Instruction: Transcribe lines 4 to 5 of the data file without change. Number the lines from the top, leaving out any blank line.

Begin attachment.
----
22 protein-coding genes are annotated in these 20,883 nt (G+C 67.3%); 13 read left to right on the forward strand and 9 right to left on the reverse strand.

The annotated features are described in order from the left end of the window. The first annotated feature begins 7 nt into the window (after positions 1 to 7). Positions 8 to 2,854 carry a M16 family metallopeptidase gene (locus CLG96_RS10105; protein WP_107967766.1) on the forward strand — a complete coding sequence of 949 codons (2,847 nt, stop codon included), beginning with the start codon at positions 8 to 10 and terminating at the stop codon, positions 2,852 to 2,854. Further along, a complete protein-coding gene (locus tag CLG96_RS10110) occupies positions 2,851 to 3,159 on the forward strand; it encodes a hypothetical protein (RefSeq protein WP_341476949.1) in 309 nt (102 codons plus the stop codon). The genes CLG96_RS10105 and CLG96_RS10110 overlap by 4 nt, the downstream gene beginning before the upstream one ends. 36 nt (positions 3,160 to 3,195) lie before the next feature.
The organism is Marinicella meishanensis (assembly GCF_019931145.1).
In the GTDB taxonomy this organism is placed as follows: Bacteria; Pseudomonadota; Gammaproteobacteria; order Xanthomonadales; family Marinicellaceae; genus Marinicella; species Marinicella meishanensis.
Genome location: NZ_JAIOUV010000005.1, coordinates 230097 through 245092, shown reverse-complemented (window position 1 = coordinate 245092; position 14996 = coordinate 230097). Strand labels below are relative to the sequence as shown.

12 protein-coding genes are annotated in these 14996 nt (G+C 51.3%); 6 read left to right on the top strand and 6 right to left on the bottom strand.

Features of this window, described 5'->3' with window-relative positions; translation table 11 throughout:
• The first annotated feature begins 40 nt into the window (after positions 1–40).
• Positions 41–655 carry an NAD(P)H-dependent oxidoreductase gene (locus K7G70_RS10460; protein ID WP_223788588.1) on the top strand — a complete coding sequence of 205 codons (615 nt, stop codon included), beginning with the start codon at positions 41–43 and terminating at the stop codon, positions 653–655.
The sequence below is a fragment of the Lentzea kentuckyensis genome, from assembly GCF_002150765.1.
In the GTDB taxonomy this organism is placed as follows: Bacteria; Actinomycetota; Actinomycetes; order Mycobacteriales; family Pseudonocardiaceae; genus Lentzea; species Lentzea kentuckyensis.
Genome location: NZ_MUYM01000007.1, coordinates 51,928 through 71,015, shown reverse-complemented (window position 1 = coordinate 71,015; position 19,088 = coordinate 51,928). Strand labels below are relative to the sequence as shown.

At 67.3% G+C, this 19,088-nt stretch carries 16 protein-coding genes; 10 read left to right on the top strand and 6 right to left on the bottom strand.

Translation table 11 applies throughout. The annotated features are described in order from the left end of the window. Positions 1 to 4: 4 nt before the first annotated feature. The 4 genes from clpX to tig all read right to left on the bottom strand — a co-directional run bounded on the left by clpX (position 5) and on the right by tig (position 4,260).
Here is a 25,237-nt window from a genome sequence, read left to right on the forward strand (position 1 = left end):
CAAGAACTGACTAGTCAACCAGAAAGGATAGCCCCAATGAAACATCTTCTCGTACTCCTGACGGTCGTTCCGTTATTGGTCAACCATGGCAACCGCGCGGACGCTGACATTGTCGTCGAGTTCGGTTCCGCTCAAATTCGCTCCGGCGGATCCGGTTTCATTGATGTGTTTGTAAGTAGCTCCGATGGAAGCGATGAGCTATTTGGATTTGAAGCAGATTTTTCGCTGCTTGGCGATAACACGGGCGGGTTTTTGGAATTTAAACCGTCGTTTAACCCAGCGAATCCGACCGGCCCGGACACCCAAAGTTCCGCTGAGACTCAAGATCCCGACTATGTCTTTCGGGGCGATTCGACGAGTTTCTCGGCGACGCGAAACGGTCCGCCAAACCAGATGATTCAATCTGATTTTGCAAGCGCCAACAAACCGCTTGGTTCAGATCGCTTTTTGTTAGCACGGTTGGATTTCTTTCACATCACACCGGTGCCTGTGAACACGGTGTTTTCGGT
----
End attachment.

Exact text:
In the GTDB taxonomy this organism is placed as follows: Bacteria; Pseudomonadota; Gammaproteobacteria; order Xanthomonadales; family Marinicellaceae; genus Marinicella; species Marinicella meishanensis.
Genome location: NZ_JAIOUV010000005.1, coordinates 230097 through 245092, shown reverse-complemented (window position 1 = coordinate 245092; position 14996 = coordinate 230097). Strand labels below are relative to the sequence as shown.